The Chinese antiques are the artifacts and art pieces that belong to the ancient Chinese civilization. These antiques are found in different parts of China, but the most famous antique marketplace is held in Beijing. The Chinese antiques are broadly divided into two categories. One is the religious and ceremonial objects, which include items like Buddhist statues, bronze ware and religious books. The other category consists of decorative items, which include figurines and ornamental pieces.
Antiques have long been known as objects of value. They are a sign of prestige and status, a family heirloom passed down for generations. In the present day, antiques continue to be highly sought after by collectors, investors and anyone who wants an item that’s truly unique to them.
The Disappearance of Chinese Antique Furniture
During the early 1960s, China went through a series of political and social changes. The Cultural Revolution was a movement led by Mao Zedong to completely abolish old Chinese traditions and cultures. During this time, many historical treasures were destroyed as a result of the revolution.
What was not destroyed by the Red Guards was often seized and confiscated by the government. Many of these antiques were destroyed or scattered all over the country when the Cultural Revolution ended. Suddenly, one could find a Ming dynasty table serving as a chopping block for a farmer in a rural village. The Cultural Revolution jump-started the scarcity of Chinese antiques.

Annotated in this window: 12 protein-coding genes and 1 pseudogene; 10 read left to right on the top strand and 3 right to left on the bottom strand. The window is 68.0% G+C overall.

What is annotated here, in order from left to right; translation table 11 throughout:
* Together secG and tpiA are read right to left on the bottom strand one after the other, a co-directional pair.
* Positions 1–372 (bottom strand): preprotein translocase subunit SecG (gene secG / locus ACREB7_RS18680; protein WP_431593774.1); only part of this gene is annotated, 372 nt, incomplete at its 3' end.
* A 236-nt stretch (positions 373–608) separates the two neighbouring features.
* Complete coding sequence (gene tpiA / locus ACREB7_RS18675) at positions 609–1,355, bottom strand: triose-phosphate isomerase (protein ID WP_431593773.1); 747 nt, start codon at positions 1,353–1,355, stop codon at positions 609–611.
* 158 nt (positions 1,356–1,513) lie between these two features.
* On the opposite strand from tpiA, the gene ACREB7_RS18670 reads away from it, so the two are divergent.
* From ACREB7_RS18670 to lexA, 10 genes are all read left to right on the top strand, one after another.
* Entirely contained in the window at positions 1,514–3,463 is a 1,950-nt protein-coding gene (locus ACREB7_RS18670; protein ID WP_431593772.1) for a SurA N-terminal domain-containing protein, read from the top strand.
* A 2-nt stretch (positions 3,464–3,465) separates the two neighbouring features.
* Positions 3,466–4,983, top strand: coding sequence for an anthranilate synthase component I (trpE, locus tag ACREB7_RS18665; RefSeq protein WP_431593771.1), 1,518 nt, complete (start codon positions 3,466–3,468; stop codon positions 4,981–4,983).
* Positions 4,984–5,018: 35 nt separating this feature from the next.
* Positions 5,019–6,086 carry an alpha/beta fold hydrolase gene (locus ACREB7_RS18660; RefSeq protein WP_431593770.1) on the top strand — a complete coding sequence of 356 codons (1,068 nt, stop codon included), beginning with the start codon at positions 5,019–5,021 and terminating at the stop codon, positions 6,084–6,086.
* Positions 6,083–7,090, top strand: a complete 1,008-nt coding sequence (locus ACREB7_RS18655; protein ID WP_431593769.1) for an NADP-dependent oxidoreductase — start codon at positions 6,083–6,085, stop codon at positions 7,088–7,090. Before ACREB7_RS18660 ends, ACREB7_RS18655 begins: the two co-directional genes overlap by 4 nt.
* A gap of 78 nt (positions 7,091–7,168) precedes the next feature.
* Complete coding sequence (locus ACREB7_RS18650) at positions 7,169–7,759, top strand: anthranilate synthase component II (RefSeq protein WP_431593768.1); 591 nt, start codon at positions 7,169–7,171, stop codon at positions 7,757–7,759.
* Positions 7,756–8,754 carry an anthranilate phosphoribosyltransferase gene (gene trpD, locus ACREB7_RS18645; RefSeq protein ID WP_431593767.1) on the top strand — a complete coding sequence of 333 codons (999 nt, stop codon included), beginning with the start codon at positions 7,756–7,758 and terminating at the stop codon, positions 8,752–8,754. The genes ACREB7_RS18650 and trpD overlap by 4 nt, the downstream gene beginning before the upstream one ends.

The Cultural Revolution in China was a time of madness, chaos, and destruction. Despite this, the years of destruction could not destroy thousands of years of Chinese history, culture, and art. There was a large amount of antique furniture on the market throughout the 1980s, 90s, and even into the early 2000s; however, there is only a limited amount of genuine antique furniture.
The Yuan dynasty was the period in China when it was under Mongol rule. In this time, underglaze blue porcelain replaced celadon as the most favored export ceramics. This shifted the importance of exporting kilns to Jingdezhen*, where blue and white wares were produced. The city became a major porcelain production center.
The shift to manufacturing in a single kiln, followed by the widespread use of gas kilns, had a great effect on celadon and monochrome wares. In the past, these were made using huge kiln systems, each consisting of dozens or even hundreds of individual kilns spread over large areas. This type of production declined as demand for blue and white porcelain increased
*The Longquan kiln system was the most important and influential in the later Tang dynasty and Northern Song dynasty. The kiln system is a large-scale production facility that produces porcelain wares, including bowls and vases.
In the early records, it is mentioned that the Mongols preferred metal table wares over porcelain. It is assumed that most of the blue and white porcelain was produced for export. Porcelain exports from China to Europe and America shifted in the 1800s as trade intensified. In the past, much of these porcelains were for exporting, but as time went on, most of them were for domestic use.
Chinese Jade & Nephrites
According to the Chinese, jade embodies the five virtues. Jade embodies the forces of nature and the universe, which are believed to be transcendental qualities. Through this precious stone’s power, the ancient Chinese sought protection and everlasting life. Because of this belief, jade in Han dynasty 206 B.C.-220 A.D. was a vital element in burial rituals